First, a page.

Recognizing persistent yet less severe drought conditions throughout California, on May 18, 2016, the State Water Board adopted an emergency water conservation regulation that replaces the February 2 emergency regulation. The May 2016 regulation that will be in effect from June 2016 through January 2017 requires locally developed conservation standards based upon each agency's specific circumstances. It replaces the prior percentage reduction-based water conservation standard with a localized "stress test" approach. These standards require local water agencies to ensure a three-year supply assuming three more dry years like the ones the state experienced from 2012 to 2015. Water agencies that would face shortages under three additional dry years will be required to meet a conservation standard equal to the amount of shortage.
On Wednesday, November 30, 2016, State Agencies released to the public a draft report for "Making Water Conservation A California Way of Life". The Draft Report addresses elements of Executive Order B-37-16, which asked five state agencies to develop a framework for using water more wisely, eliminating water waste, strengthening local drought resilience, and improving agricultural water use efficiency and drought planning. The public agencies, including the Department of Water Resources, State Water Board, California Energy Commission, Public Utilities Commission, and Department of Food and Agriculture, will accept comments on the report through December 19, 2016
For more information, visit the State Water Resources Control Board Water Conservation Portal.
The statewide drought conditions impact each purveyor differently due to the diverse water supply portfolios within the county. Contact your local provider for current and specific information on your area.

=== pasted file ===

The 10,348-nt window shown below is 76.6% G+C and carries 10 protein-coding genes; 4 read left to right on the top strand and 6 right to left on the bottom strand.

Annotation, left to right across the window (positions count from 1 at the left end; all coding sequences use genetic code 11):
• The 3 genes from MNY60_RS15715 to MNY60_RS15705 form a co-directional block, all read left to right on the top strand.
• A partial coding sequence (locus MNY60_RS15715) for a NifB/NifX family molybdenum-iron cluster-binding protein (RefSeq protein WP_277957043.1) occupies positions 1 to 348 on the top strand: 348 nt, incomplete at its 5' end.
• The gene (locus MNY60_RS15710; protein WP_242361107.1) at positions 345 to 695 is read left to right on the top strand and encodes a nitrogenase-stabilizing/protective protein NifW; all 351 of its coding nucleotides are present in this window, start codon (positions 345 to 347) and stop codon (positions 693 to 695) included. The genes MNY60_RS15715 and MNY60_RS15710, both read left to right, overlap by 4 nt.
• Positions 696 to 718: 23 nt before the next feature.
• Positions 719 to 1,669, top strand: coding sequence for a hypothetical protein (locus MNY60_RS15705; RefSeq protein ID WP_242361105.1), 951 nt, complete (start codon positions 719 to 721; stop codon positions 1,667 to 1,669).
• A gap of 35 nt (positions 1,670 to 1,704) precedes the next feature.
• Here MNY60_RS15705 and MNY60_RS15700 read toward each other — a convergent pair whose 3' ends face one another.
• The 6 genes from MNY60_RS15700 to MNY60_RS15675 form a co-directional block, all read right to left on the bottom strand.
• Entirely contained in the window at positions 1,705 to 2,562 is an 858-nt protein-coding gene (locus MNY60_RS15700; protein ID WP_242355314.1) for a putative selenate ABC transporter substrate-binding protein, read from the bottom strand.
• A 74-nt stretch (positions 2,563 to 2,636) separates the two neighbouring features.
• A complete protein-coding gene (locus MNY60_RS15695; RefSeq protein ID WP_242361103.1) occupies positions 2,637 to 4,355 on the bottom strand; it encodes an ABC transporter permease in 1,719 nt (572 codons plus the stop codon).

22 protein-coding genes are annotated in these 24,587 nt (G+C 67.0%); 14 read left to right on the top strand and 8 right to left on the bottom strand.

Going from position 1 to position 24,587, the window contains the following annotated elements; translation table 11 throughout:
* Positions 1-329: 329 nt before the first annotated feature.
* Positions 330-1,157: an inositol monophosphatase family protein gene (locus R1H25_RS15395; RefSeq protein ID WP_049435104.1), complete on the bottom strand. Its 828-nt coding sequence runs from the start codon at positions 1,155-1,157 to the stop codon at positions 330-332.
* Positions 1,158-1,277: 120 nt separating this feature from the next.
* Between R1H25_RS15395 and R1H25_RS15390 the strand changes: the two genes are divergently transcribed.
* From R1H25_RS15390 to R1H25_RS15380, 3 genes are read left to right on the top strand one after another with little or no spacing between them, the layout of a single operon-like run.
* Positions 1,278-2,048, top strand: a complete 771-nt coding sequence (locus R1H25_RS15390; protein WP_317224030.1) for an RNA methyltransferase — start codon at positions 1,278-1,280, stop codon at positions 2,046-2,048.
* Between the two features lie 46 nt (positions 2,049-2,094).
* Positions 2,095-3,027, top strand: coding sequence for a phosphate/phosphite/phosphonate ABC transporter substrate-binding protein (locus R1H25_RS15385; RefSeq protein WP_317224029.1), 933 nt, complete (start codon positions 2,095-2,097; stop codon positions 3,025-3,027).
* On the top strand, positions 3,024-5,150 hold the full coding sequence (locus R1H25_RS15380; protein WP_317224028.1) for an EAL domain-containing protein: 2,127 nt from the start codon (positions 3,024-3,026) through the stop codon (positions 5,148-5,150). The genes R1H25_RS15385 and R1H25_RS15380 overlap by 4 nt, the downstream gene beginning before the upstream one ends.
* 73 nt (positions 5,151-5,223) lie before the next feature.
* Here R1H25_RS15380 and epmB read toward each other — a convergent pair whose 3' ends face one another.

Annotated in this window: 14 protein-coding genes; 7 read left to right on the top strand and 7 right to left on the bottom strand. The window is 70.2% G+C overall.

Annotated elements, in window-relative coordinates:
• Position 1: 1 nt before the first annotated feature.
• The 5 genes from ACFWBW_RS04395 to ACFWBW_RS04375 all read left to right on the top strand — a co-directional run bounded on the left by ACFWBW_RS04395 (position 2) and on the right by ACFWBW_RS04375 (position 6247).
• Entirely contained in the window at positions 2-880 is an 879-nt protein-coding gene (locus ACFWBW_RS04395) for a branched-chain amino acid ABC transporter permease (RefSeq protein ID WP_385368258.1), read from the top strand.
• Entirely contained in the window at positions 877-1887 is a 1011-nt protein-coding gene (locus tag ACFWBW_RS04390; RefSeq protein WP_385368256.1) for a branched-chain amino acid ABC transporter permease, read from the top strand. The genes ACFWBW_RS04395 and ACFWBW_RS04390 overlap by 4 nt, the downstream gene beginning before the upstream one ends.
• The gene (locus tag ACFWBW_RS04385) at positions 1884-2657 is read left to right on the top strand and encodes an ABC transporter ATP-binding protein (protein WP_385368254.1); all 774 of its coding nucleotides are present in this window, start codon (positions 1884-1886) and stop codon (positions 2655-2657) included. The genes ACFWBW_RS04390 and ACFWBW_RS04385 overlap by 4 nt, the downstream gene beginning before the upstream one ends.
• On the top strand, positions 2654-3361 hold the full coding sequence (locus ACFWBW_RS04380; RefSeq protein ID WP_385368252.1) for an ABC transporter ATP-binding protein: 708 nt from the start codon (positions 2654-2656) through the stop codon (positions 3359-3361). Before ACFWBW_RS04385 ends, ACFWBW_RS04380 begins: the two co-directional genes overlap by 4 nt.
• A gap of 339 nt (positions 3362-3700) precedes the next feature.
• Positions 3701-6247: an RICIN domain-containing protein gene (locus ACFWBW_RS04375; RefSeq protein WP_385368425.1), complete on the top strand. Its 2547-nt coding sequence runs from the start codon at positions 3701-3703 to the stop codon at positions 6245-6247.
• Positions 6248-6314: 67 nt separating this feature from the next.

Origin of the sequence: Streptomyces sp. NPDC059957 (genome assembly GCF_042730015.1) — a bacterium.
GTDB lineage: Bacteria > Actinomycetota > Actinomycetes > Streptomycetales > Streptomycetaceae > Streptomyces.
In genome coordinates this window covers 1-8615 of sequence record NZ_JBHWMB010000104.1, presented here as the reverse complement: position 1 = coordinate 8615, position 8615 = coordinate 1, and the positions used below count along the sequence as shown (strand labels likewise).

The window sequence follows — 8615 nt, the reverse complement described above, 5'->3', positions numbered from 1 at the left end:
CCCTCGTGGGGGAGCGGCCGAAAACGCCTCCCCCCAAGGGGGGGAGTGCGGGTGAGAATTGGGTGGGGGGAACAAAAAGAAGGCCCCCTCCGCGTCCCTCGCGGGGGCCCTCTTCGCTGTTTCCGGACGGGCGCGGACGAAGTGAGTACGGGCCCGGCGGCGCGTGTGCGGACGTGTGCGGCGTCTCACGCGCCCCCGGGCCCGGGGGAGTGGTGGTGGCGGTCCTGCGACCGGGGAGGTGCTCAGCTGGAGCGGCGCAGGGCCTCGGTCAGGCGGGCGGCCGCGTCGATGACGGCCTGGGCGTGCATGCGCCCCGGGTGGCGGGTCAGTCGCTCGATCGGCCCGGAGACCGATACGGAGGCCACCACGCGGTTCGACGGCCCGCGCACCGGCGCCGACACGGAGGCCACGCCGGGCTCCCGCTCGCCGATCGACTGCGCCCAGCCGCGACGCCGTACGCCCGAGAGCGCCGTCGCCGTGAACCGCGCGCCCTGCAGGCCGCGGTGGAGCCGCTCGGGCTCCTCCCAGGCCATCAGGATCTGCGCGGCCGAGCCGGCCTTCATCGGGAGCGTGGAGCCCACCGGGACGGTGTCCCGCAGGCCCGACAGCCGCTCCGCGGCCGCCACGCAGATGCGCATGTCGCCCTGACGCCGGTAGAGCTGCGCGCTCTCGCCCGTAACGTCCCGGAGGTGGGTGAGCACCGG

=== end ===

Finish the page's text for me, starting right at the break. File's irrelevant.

To learn more about water supplies in Santa Barbara County and where your water provider receives its water sources, visit the Where Does Your Water Come From? page.
- Watch Lake Cachuma during the drought from 2013-2017.
Local Outdoor Water Shortage Emergency Regulations
Santa Barbara County
|Emergency Shortage||Conservation Goal||Drought Status & Restrictions|
|Carpinteria Valley Water District||Stage II||20%||
Stage II was declared on May 13, 2015. Ordinance 15-2 adopted mandatory water use restrictions to achieve an immediate 25% community-wide reduction.
|City of Buellton||Stage II||25% or 2-days/ week irrigation limit||
Stage II was declared August 14, 2014. Resolution 14-19 was passed to adopt SWRCB's drought regulations as City rules.
|City of Guadalupe||Stage I||25% or 2-days/ week irrigation limit||Statewide rules apply.|
|City of Lompoc||Stage II||12%||
The City has implemented No Water Wasting Restrictions on May 5, 2015.
|City of Santa Barbara||Stage III||40%||
Stage III was declared on May 5, 2015 and on April 26, 2016 the conservation target increased to 35% citywide in overall water use. On December 6, 2016, City Council adopted turf grass (lawn) watering ban with an increased conservation target to 40%.
|City of Santa Maria||Stage I||16%||Statewide rules apply.|
|City of Solvang||Stage II||25% or 2-days/ week irrigation limit||
Stage II was declared on July 28, 2014.
|Cuyama CSD||Stage II||25% or 2-days/ week irrigation limit||Statewide rules apply.|
|Stage I||32%||Stage I was declared on July 1, 2015.
|Goleta Water District||Stage III||35%||
Stage III was declared on May 12, 2015 and calls for a 35% district-wide reduction.
|Stage II||25% or 2-days/ week irrigation limit||Stage II was declared on July 30, 2014 adopting SWRCB regulations.|
|Los Alamos CSD||Stage I||25% or 2-days/ week irrigation limit||
Board passed ordinance on August 27, 2014 adopting SWRCB regulations.